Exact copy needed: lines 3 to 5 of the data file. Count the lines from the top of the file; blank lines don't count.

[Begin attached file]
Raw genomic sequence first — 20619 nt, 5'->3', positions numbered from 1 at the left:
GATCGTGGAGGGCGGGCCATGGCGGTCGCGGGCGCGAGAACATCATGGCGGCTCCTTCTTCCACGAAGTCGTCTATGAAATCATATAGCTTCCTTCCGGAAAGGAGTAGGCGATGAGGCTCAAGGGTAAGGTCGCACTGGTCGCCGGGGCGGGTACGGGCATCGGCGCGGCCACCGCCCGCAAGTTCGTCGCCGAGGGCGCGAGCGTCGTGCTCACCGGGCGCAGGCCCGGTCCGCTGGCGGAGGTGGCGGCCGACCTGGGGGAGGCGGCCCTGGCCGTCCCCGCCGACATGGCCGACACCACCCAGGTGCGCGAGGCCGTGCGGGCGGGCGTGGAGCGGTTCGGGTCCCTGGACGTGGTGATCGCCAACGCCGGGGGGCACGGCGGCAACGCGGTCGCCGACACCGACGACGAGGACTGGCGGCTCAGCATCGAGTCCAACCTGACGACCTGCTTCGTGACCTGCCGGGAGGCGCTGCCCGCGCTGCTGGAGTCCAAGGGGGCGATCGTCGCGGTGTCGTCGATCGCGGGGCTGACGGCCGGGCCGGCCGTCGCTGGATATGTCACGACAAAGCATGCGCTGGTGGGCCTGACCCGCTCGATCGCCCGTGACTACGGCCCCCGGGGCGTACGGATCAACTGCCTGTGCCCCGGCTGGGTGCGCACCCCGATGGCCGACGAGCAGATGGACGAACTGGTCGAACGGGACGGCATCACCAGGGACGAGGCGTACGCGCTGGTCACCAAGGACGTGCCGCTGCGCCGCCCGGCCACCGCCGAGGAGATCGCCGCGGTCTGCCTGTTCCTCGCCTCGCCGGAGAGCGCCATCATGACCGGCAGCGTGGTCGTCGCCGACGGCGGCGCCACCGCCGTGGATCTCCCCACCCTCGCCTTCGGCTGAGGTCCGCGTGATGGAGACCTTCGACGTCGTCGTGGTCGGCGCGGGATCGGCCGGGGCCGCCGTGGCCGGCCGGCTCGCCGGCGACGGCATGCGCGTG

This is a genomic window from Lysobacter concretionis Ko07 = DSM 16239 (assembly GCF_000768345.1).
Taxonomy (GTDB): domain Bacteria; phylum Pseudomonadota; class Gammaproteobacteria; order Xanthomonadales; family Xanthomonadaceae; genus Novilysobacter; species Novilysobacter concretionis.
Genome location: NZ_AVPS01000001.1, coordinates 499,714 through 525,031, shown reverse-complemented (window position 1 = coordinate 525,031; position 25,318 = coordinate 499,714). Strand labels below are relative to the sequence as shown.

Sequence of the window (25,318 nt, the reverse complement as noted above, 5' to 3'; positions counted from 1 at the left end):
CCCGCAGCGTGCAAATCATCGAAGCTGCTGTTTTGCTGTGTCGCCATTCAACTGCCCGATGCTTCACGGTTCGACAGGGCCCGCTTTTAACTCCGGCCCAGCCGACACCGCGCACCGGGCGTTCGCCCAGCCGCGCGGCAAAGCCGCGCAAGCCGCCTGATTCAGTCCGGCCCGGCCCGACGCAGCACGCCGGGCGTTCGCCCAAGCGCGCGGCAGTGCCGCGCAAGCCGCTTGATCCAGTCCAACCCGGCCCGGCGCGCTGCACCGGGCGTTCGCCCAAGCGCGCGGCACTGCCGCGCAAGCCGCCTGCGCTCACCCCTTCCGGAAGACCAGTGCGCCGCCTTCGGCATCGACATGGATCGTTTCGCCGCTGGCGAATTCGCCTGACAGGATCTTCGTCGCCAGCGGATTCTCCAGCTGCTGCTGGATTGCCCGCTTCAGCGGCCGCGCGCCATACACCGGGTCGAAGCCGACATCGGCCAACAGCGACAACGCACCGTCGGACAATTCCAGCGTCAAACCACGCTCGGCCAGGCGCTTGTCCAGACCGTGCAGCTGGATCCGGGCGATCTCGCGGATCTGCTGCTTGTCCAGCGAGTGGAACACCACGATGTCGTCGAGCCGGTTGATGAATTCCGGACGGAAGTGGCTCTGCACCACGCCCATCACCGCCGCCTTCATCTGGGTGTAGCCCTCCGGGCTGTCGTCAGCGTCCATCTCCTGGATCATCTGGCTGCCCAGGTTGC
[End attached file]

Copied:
This is a genomic window from Lysobacter concretionis Ko07 = DSM 16239 (assembly GCF_000768345.1).
Taxonomy (GTDB): domain Bacteria; phylum Pseudomonadota; class Gammaproteobacteria; order Xanthomonadales; family Xanthomonadaceae; genus Novilysobacter; species Novilysobacter concretionis.
Genome location: NZ_AVPS01000001.1, coordinates 499,714 through 525,031, shown reverse-complemented (window position 1 = coordinate 525,031; position 25,318 = coordinate 499,714). Strand labels below are relative to the sequence as shown.